The 14th annual European Business Aviation Convention & Exhibition (EBACE), to be staged once again at its established home at Switzerland’s Geneva International Airport (May 20 to 22), is on track for further growth. The event, which is second in stature only to NBAA’s annual convention in the U.S., is set to draw more than 320 exhibitors (up from 294 last year), and with only half of these companies hailing from Europe the show will once again have a distinctly global dimension, drawing participants from the newer markets of Africa, the Middle East and Asia, as well as the Americas.
More than 50 aircraft will pack the show’s static display, conveniently located for immediate access from Geneva’s PalExpo convention center. Some 12,000 industry professionals are expected to attend the three-day show (www.ebace.aero), which is jointly organized by NBAA and the European Business Aviation Association (EBAA)
Three day-long seminars will take place before the show opens. On Monday, May 19, EBACE organizers are offering a safety workshop, an international aircraft transactions seminar and a cabin crew/flight attendants conference designed to enhance the value for attendees.
“These three pre-convention seminars are designed to augment the education program taking place during EBACE 2014,” explained Mike Nichols, NBAA vice president of operational excellence and professional development. “Each of the meetings looks at a specific area of interest and offers an opportunity to delve more deeply into the subjects.”
The physical layout of the EBACE site is changing this year. PalExpo’s long Hall 7 will be used only to provide access to the static park, served by a footbridge moved much closer to the main halls. The main halls now encompass the area the helicopters usually occupy, so these aircraft will now be inside.
According to EBAA chief executive Fabio Gamba, the most pressing issues on the convention agenda are illegal flights and the effect of new regulations. “After carefully defining ‘illegal flights’ and clarifying the scope of the definition, we learned that 14 percent of all flights are illegal. This translates into a €1.2 billion [$1.6 billion] loss in revenue to the economy,” said Gamba.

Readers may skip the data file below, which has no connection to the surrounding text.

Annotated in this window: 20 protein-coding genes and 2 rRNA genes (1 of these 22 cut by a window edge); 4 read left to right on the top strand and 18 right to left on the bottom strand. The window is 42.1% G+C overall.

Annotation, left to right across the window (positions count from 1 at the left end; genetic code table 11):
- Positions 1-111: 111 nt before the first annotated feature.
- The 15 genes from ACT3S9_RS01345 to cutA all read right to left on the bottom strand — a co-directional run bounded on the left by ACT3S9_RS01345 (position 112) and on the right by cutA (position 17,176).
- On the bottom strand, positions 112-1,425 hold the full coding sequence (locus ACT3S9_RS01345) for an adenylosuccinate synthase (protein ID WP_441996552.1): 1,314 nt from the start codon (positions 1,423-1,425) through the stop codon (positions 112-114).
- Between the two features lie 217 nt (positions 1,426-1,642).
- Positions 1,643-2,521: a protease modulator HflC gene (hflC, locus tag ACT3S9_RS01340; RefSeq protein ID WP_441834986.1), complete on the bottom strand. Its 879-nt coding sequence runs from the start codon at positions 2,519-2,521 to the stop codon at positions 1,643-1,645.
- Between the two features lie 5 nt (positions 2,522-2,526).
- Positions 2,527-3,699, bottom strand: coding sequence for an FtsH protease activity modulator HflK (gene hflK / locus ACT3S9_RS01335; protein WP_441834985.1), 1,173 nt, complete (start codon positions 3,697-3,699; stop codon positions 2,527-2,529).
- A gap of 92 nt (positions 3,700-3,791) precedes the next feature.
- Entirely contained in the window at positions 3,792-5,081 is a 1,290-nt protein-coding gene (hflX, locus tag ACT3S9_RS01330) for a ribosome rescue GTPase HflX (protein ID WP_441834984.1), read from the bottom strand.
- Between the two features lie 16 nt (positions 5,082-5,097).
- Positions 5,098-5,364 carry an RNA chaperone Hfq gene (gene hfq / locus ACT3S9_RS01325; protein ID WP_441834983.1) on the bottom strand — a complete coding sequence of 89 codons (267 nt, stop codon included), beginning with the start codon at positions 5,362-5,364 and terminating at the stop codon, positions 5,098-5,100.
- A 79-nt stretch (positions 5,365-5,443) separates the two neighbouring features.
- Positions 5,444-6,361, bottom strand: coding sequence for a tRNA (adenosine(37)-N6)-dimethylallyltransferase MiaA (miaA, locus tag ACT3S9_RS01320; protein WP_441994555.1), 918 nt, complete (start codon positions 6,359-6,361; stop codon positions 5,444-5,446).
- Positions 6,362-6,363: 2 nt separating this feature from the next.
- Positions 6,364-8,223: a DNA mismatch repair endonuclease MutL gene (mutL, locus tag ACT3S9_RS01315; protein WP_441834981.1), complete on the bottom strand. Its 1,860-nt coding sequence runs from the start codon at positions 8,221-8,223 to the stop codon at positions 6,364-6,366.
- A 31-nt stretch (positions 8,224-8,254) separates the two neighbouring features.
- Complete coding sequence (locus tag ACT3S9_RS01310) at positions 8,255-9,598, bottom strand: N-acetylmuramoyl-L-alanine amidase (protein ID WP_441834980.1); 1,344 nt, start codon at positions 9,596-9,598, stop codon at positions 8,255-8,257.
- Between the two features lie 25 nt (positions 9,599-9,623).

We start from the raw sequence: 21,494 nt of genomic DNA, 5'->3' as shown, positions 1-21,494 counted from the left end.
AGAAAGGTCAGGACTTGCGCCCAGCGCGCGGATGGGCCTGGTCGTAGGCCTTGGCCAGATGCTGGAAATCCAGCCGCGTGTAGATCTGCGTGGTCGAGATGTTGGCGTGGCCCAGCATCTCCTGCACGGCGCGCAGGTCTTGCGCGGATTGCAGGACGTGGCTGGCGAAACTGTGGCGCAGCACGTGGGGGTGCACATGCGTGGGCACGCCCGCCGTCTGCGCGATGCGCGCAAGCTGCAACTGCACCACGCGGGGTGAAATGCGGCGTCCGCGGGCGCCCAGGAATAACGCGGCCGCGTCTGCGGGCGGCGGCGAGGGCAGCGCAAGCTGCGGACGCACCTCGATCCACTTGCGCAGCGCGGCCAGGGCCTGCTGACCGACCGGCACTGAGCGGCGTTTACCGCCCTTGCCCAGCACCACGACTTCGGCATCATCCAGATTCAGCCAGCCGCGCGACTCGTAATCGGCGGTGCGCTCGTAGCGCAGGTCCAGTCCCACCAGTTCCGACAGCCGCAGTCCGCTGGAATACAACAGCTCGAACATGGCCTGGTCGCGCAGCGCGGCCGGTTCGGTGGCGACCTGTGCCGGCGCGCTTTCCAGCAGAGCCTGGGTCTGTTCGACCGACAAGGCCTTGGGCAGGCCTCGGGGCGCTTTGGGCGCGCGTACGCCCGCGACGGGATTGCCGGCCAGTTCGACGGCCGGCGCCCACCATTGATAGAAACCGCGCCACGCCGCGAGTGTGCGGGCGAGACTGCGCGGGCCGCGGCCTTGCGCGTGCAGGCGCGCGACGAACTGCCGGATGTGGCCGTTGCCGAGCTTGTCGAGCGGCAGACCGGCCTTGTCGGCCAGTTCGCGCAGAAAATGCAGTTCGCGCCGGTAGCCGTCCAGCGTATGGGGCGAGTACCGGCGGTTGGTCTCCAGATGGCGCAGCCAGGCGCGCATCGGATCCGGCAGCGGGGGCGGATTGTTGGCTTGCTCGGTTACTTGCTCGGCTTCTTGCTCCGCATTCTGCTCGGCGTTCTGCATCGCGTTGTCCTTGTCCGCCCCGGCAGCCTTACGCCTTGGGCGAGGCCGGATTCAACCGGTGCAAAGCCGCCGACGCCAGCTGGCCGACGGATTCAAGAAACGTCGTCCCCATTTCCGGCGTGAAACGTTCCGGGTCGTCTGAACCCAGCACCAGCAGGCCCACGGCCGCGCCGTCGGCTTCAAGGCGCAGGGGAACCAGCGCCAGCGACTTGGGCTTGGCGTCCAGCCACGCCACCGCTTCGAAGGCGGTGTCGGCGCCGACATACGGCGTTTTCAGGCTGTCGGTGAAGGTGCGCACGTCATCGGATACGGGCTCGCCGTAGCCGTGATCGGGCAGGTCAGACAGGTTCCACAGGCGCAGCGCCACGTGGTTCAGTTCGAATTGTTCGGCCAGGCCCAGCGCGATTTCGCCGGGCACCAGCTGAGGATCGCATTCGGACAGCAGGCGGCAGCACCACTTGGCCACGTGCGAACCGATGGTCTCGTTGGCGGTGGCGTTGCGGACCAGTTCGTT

EBAA is working with the European Commission to understand what needs to be done, while preferring a preventive approach to a repressive one. “To succeed, we have to tackle this issue at its root: Why do people fly illegally? We believe that more often than not, it is because the legislative environment is crafted in a way that does not allow one to operate [commercially] in a sustainable way,” Gamba told AIN. “When an operator feels its hands are tied and it has no other choice, it cheats or, in this case, operates an illegal flight. For example, look at runway use. Commercial flights can use only 60 percent of the runway, whereas non-commercial flights have access to 100 percent. Thus, there is an incentive to go non-commercial, which is obviously illegal if the nature of the flight implies remuneration.”
Europe’s controversial emissions trading scheme also will be high on the EBACE agenda. “As it currently stands, the ETS is a failure,” said Gamba. “What was originally intended to be a simple and fair tool was transformed into a discriminatory and complex regulation incapable of delivering its intended benefits. That being said, the fact is that operators in Europe will have to cope with this regulation.”
Meanwhile, Gamba is concerned that the Single European Sky initiative is not being implemented as originally planned so that business aviation’s “plans [are not being] incorporated in the Sesar Joint Undertaking’s Master Plan in a way we feel comfortable with.”